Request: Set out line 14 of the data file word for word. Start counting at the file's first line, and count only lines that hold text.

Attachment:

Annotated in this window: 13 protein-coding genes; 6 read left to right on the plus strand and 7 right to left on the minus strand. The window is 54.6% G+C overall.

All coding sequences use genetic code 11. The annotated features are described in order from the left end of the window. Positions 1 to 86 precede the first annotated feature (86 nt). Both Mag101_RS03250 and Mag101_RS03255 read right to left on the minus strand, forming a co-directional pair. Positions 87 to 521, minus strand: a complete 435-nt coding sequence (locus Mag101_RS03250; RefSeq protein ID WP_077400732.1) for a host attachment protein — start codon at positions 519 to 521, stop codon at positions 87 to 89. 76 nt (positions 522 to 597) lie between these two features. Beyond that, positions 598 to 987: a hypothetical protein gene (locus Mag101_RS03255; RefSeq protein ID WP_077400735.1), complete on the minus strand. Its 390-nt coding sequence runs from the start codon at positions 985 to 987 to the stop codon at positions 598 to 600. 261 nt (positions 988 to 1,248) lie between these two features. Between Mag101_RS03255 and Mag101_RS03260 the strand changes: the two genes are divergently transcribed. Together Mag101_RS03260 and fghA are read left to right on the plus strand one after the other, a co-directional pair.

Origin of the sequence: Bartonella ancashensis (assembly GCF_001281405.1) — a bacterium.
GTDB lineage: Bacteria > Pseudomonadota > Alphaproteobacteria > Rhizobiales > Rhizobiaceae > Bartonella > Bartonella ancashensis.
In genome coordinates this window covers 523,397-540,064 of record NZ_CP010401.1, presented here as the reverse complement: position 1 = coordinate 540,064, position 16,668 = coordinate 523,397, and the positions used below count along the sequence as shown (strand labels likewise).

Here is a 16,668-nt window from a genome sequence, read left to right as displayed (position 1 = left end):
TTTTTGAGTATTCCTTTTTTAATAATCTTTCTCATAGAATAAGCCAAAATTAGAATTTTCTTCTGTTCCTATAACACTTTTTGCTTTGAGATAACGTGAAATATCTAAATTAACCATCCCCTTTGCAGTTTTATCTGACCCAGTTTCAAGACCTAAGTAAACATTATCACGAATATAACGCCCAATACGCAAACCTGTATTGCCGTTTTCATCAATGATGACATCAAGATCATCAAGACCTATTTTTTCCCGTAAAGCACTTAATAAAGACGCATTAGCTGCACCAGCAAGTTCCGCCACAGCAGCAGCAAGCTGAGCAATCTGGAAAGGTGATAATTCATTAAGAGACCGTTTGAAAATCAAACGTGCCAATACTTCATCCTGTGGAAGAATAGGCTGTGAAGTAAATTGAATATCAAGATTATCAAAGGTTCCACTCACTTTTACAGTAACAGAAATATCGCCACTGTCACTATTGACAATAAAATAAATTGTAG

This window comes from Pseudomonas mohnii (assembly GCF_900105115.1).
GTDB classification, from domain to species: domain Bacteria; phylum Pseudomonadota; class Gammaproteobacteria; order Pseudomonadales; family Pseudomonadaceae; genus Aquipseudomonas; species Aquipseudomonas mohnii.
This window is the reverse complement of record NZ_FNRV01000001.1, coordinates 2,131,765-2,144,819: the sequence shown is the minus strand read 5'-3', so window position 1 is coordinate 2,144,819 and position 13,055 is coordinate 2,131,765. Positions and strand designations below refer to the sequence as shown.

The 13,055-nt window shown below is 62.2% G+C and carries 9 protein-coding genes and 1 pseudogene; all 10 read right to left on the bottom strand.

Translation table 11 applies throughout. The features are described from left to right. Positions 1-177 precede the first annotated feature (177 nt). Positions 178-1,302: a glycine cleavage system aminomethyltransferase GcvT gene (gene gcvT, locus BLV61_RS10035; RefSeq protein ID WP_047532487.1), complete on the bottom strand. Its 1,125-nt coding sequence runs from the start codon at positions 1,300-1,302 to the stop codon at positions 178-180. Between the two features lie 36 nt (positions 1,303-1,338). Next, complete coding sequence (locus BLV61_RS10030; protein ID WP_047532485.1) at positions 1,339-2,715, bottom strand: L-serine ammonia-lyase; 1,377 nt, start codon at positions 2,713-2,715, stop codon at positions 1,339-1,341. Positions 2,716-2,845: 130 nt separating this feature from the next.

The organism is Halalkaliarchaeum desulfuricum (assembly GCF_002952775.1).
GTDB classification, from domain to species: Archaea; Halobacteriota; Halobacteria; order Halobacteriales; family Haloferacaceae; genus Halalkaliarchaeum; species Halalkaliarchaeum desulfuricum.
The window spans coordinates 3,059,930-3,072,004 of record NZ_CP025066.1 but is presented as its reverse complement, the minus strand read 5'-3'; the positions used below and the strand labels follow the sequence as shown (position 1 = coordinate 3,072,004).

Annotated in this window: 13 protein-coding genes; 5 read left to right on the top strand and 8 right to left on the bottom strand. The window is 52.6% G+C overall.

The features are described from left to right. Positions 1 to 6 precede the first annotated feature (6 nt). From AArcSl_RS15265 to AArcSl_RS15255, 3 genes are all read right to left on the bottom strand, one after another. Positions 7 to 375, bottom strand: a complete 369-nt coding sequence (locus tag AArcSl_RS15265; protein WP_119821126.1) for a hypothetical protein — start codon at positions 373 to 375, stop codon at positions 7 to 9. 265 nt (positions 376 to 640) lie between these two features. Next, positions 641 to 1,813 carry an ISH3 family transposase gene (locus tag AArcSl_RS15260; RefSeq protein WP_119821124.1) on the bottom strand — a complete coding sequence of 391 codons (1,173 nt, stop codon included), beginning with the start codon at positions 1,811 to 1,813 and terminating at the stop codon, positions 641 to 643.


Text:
GTDB classification, from domain to species: Archaea; Halobacteriota; Halobacteria; order Halobacteriales; family Haloferacaceae; genus Halalkaliarchaeum; species Halalkaliarchaeum desulfuricum.